The flag of Iceland, shown below, is described blazon as "Azure, a cross gules fimbriated argent", indicating that the fimbriation is silver. Argentum means silver in Latin.

enter image description here

Does this mean that originally the flag was fimbriated in silver, or was it always white?

  • 6
    Downvote because lacks basic research over heraldry.
    – Bregalad
    Sep 26, 2018 at 14:55
  • 1
    " is described blazon as" Downvote for uncited source.
    – MCW
    Oct 8, 2018 at 14:07

2 Answers 2


Silver means white.

The art and science of classic European flag design is called "Heraldry". Classic heraldry refers to color as "Tincture". Tinctures are separated into 5 colors:

  • Azure (blue)
  • Gules (red)
  • Purpure (purple)
  • Sable (black)
  • Vert (green)

and 2 metals:

  • Or (yellow)
  • Argent (white)

In classic medieval sculpting artworks depicting heraldry (like a family crest on a wall), the two metals Or and Argent should be depicted with Gold- or Silver plating if possible. If material (or budget) don't permit, then one can resort to yellow or white paint. You can't silver-plate a flag (at least not with the techniques available in the medieval age), so a silver flag would be a white flag.

  • 19
    @TylerDurden In classic heraldry, there is no difference between white and silver. If you wonder if anyone ever seriously intended for people to manufacture flags from silver thread and fly them, then the answer is likely no.
    – Philipp
    Sep 20, 2018 at 17:08
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    @TylerDurden England: "argent, a cross gules": en.wikipedia.org/wiki/Flag_of_England. Scotland: "Azure, a saltire argent": en.wikipedia.org/wiki/Flag_of_Scotland. The white stripes in the US arms are "argent." Argent just means white in the context of heraldic blazons.
    – phoog
    Sep 20, 2018 at 17:14
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    @TylerDurden The Union Jack also begins “Azure,” the same as Scotland’s flag. No indication is given in heraldric blazon about the particular shade of blue—you can see that Scotland’s flag consistently uses a lighter shade than the Union Jack, but that’s not actually a part of the official specification (and if someone made “Azure, a saltire argent,” with the Union Jack shade, that would still be Scotland’s flag). The shades of colors, the choice of white vs. silver, was up to the artist and available materials, because creating consistent shades across different time and place was impossible.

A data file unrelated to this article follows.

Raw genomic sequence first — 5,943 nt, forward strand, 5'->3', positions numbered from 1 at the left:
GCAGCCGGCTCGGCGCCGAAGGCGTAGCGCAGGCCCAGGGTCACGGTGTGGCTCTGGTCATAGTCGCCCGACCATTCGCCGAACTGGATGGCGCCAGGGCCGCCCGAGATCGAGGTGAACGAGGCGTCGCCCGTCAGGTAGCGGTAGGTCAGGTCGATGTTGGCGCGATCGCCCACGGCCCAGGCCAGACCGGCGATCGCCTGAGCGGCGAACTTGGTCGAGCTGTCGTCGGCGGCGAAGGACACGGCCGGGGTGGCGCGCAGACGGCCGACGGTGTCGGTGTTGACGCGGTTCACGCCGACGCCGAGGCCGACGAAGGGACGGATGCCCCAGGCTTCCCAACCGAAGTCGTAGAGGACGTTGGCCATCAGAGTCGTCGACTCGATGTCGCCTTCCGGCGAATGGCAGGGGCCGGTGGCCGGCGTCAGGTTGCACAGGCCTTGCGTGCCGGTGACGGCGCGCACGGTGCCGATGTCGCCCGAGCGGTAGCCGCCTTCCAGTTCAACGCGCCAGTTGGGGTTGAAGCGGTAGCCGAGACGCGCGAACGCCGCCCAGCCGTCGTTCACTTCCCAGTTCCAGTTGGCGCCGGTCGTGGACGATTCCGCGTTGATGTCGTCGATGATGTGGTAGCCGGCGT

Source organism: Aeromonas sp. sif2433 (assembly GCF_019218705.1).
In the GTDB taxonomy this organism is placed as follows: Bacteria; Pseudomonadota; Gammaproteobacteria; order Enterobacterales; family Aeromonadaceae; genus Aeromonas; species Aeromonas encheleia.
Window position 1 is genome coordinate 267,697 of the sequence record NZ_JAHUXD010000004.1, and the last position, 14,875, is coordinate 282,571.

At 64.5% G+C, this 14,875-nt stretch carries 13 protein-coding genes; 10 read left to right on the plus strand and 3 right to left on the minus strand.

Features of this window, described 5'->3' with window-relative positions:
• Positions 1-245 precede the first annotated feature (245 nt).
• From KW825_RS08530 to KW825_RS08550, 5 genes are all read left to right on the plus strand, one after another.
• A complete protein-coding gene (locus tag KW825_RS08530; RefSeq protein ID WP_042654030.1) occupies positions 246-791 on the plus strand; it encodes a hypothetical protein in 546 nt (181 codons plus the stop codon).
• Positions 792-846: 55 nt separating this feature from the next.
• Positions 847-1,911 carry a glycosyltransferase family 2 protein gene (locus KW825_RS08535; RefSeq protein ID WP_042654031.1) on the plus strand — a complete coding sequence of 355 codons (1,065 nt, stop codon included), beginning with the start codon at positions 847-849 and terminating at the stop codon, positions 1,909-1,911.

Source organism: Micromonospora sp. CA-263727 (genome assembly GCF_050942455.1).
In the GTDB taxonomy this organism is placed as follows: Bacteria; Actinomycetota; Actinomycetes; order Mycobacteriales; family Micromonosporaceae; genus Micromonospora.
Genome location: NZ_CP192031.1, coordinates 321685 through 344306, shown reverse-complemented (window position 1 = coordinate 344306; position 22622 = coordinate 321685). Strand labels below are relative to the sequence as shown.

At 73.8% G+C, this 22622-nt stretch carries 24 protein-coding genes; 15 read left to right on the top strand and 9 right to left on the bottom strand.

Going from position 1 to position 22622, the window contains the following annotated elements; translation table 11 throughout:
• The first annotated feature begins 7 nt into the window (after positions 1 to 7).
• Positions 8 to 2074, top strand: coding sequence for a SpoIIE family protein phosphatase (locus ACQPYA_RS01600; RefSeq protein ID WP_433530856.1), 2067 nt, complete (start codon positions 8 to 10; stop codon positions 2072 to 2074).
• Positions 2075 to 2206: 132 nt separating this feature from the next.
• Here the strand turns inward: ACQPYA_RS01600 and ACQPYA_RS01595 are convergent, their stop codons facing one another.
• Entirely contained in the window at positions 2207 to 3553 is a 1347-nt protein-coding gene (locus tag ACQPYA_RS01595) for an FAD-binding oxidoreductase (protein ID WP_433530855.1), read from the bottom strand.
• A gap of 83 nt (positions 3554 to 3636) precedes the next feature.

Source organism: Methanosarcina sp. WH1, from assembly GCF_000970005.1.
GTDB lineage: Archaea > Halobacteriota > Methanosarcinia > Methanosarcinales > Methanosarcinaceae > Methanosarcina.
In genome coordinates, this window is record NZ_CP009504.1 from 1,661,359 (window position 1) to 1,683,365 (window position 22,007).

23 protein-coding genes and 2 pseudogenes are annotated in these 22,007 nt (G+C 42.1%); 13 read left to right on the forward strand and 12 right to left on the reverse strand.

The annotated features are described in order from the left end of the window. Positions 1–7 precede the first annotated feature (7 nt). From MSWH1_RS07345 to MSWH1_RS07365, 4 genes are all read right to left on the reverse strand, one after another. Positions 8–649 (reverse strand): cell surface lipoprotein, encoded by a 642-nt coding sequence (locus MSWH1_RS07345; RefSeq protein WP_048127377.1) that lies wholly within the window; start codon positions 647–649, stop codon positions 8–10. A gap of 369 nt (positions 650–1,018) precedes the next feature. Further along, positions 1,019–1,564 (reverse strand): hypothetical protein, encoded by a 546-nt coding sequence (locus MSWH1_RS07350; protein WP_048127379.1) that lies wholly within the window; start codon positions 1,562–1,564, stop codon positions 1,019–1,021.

– KRyan
    Sep 20, 2018 at 18:15
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    @phoog Yes, modern designs often vary in how strictly they hold to traditional requirements, some of which are no longer relevant with our superior ability to consistently represent various colors and designs. Croatia are not the only ones to use celeste as an alternate, lighter blue than azure, either. But Scotland doesn’t, and someone who wanted to claim Celeste, a saltire argent would almost-certainly not be taken seriously by anyone—using celeste may or may not be OK, but it definitely isn’t enough to differentiate it from the same design in azure (which is why some dislike it).
    – KRyan
    Sep 21, 2018 at 16:03
  • 4
    One quibble: Heraldry is not primarily concerned with flag design, but with coats of arms: en.wikipedia.org/wiki/Coat_of_arms
    – jamesqf
    Sep 21, 2018 at 18:06


The Icelandic flag never had any actual silver colour in it and was never meant to contain any silver.

In the quote argent is meant to convey just white. It is used in an outdated and imprecise form of traditional descriptive language.

While it's true that:

The word for white in Latin is "albus", not argentum. Argentum means silver.

In heraldry the proper word for red is not rouge but gueules, which now designates as a French word the mouth of an animal. This is Medieval tradition, not modern linguistics.

The Icelandic flag has always been red, blue and white like snow. White, white alone, always white and nothing but white, the actual colour, not silver:

The civil national flag of Icelanders is blue as the sky with a snow-white cross, and a fiery-red cross inside the white cross. The arms of the cross extend to the edge of the flag, and their combined width is ​2⁄9, but the red cross ​1⁄9 of the combined width of the flag. The blue areas are right angled rectangles, the rectilinear surfaces are parallel and the outer rectilinear surfaces as wide as them, but twice the length. The dimensions between the width and length are 18:25.

The usage of the term argent is here mixing the terminology of vexillology with that of the older and more traditional heraldry. Vexillology is a sub-field of heraldry now, but does not really conform to all those overcome standards there.
Insisting to all what is white and meant to be white as argent?
Can be done, is not forbidden, but a bit outdated and pretentious when applied to flags instead of coat of arms –– and leads to confusion, as evidenced here.